May 9, 2021

Maori News & Indigenous Views

Maori girls puff on every day – John Maslin (Wanganui Chronicle)

2 min read

Wanganui’s district health board is making progress with its anti-smoking efforts but younger secondary school students still remain a prime concern.

The latest survey by ASH (Action on Smoking and Health) showed that while smoking among the 14- to 15-year-olds surveyed had declined, that drop was not significant.

Julie Tolladay-Poulton, smoke-free co-ordinator for Whanganui District Health Board, said the latest data from 2010 showed Maori girls were the most prevalent smokers and most of them were in low-decile schools.

Mrs Tolladay-Poulton said nearly one in five Maori girls smoked daily compared to one in 20 NZ European girls. Wanganui has double the number of daily smokers compared to national figures.

She told the WHDB community and public health advisory committee that, on the basis of the latest ASH survey, she had been meeting school principals to get more data from specific schools.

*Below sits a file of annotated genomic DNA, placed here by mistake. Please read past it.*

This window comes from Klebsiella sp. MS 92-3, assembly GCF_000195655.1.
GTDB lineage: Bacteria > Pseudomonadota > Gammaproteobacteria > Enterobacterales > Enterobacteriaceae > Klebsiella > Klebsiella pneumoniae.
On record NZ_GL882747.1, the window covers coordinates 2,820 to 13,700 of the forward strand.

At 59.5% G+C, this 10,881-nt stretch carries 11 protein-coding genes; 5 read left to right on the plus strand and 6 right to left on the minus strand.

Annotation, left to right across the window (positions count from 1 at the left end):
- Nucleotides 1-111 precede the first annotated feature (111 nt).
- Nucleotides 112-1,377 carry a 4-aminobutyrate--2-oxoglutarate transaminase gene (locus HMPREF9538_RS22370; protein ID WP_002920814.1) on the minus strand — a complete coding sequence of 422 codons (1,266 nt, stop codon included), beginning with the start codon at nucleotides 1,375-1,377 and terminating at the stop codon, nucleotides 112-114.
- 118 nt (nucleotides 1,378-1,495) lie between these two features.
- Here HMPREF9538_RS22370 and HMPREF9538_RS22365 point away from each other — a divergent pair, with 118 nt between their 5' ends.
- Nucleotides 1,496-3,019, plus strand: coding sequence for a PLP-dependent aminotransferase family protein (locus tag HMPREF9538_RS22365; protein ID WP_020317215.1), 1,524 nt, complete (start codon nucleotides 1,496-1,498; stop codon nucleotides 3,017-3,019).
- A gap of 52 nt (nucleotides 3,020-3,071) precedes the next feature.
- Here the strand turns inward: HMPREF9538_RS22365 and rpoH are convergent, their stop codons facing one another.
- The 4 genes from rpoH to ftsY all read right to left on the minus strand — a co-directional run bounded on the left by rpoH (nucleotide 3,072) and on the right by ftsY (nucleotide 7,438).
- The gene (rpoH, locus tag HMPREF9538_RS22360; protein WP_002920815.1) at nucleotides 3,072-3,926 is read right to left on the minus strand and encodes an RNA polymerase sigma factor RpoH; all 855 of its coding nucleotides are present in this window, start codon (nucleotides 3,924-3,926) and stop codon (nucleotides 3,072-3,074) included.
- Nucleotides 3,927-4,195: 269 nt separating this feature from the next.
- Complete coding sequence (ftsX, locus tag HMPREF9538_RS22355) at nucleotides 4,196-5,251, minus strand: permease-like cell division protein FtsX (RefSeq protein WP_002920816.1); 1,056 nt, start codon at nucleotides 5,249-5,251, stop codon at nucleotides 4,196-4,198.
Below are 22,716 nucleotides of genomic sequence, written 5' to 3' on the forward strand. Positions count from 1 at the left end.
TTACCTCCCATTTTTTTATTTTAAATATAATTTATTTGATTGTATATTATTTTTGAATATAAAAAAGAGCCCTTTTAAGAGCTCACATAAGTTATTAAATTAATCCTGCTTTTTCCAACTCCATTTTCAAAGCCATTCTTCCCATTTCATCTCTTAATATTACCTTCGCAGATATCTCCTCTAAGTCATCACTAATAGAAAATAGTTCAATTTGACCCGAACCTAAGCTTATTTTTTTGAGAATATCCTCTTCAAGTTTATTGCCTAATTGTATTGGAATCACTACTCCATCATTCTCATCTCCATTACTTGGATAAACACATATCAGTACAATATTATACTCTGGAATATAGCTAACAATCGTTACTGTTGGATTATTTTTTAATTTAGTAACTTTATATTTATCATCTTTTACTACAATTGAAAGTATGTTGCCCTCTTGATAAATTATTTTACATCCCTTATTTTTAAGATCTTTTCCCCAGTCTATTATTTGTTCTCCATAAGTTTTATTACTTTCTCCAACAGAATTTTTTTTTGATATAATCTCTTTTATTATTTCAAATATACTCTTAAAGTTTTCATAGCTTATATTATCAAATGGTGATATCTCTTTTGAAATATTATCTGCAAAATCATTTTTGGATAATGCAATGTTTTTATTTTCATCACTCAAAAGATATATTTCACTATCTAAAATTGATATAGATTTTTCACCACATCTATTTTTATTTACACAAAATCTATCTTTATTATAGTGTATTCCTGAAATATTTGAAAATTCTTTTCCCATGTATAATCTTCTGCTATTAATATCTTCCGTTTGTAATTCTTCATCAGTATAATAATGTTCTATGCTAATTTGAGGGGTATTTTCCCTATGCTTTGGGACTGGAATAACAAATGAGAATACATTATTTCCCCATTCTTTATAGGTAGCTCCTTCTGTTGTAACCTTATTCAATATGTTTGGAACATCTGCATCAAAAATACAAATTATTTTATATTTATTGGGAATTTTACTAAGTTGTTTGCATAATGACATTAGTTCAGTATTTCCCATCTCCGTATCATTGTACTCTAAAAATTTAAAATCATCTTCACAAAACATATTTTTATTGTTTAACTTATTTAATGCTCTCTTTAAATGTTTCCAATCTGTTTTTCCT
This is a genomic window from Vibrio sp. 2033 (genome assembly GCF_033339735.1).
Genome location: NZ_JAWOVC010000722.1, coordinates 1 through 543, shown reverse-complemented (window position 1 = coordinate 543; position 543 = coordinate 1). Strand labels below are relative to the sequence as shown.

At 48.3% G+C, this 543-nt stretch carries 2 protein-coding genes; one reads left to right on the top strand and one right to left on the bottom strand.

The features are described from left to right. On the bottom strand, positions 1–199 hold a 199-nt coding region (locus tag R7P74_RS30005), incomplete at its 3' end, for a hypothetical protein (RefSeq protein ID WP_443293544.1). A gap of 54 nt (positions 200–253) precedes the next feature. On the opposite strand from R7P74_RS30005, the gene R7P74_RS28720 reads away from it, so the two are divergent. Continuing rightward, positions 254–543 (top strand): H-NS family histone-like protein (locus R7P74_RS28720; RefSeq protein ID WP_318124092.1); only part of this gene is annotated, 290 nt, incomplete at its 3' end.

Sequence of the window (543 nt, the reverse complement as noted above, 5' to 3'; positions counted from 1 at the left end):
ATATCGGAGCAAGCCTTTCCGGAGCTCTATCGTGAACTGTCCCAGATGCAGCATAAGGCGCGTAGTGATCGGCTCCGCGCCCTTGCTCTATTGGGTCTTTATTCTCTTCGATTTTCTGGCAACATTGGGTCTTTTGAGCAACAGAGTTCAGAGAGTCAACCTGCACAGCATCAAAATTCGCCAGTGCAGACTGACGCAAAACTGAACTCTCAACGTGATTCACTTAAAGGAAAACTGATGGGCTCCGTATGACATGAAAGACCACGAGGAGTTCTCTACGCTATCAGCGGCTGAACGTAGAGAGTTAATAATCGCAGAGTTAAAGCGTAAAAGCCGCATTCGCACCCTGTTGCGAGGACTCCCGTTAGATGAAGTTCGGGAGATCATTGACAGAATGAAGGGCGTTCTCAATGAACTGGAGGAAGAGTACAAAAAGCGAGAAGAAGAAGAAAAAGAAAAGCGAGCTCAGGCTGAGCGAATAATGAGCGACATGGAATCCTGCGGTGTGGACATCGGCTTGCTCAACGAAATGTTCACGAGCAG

“The greatest increase has been shown up in the mid-decile schools and also in rural schools,” she said.

The committee is planning a no-smoking day campaign targeting rural schools especially.

Committee chairwoman Philippa Baker-Hogan suggested fresh faces be used to front anti-smoking campaigns and other agencies needed to be involved.

Board member Ray Stevens favoured a combined approach.

“The district council’s youth council is an ideal role model. But it needs an integrated approach with all the councils involved, including Wanganui, Ruapehu and Rangitikei,” he said.

Meanwhile, Mrs Tolladay-Poulton said her team was making progress in the battle to get people to stop smoking.

Tobacco control is one of the health targets the Government demands that district health boards improve and, in the past 12 months, the WDHB has made steady progress.

The programme aims to give smokers who come in to Wanganui Hospital advice on how to quit and offer them nicotine replacement therapies that include patches, lozenges and gum.

Mrs Tolladay-Poulton said at the end of the April-June quarter, 97 per cent of all hospitalised smokers had received advice and help.

She told the committee that those figures represented very good progress.

One of the key reasons for it had been the work put in by staff who had taken on the role of smoke-free champions.

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